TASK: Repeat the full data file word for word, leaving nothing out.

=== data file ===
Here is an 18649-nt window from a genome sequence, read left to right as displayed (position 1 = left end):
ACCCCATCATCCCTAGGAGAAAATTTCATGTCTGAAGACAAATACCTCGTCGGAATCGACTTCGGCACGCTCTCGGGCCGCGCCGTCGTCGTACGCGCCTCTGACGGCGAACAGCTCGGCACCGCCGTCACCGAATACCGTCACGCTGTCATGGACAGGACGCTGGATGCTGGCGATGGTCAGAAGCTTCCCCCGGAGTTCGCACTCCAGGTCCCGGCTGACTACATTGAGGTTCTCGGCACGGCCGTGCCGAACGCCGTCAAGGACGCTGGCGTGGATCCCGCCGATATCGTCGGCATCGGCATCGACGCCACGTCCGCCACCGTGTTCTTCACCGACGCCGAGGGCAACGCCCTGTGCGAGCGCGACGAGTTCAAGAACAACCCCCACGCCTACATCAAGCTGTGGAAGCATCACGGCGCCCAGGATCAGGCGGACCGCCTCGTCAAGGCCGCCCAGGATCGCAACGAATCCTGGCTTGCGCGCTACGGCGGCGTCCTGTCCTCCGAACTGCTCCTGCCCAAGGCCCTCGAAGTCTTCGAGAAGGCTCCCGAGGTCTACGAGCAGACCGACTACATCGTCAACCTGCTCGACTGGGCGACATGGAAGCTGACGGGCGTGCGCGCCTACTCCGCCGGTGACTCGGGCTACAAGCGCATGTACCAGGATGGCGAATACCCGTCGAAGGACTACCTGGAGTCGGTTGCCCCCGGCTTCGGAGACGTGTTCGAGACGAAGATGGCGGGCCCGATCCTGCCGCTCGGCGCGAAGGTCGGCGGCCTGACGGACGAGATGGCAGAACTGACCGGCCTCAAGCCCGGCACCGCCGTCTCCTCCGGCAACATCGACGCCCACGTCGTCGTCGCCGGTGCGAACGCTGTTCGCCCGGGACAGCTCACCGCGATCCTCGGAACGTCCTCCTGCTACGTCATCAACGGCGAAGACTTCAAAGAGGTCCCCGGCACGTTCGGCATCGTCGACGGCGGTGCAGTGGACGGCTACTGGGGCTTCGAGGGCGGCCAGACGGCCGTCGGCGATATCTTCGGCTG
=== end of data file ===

Here is an 18649-nt window from a genome sequence, read left to right as displayed (position 1 = left end):
ACCCCATCATCCCTAGGAGAAAATTTCATGTCTGAAGACAAATACCTCGTCGGAATCGACTTCGGCACGCTCTCGGGCCGCGCCGTCGTCGTACGCGCCTCTGACGGCGAACAGCTCGGCACCGCCGTCACCGAATACCGTCACGCTGTCATGGACAGGACGCTGGATGCTGGCGATGGTCAGAAGCTTCCCCCGGAGTTCGCACTCCAGGTCCCGGCTGACTACATTGAGGTTCTCGGCACGGCCGTGCCGAACGCCGTCAAGGACGCTGGCGTGGATCCCGCCGATATCGTCGGCATCGGCATCGACGCCACGTCCGCCACCGTGTTCTTCACCGACGCCGAGGGCAACGCCCTGTGCGAGCGCGACGAGTTCAAGAACAACCCCCACGCCTACATCAAGCTGTGGAAGCATCACGGCGCCCAGGATCAGGCGGACCGCCTCGTCAAGGCCGCCCAGGATCGCAACGAATCCTGGCTTGCGCGCTACGGCGGCGTCCTGTCCTCCGAACTGCTCCTGCCCAAGGCCCTCGAAGTCTTCGAGAAGGCTCCCGAGGTCTACGAGCAGACCGACTACATCGTCAACCTGCTCGACTGGGCGACATGGAAGCTGACGGGCGTGCGCGCCTACTCCGCCGGTGACTCGGGCTACAAGCGCATGTACCAGGATGGCGAATACCCGTCGAAGGACTACCTGGAGTCGGTTGCCCCCGGCTTCGGAGACGTGTTCGAGACGAAGATGGCGGGCCCGATCCTGCCGCTCGGCGCGAAGGTCGGCGGCCTGACGGACGAGATGGCAGAACTGACCGGCCTCAAGCCCGGCACCGCCGTCTCCTCCGGCAACATCGACGCCCACGTCGTCGTCGCCGGTGCGAACGCTGTTCGCCCGGGACAGCTCACCGCGATCCTCGGAACGTCCTCCTGCTACGTCATCAACGGCGAAGACTTCAAAGAGGTCCCCGGCACGTTCGGCATCGTCGACGGCGGTGCAGTGGACGGCTACTGGGGCTTCGAGGGCGGCCAGACGGCCGTCGGCGATATCTTCGGCTG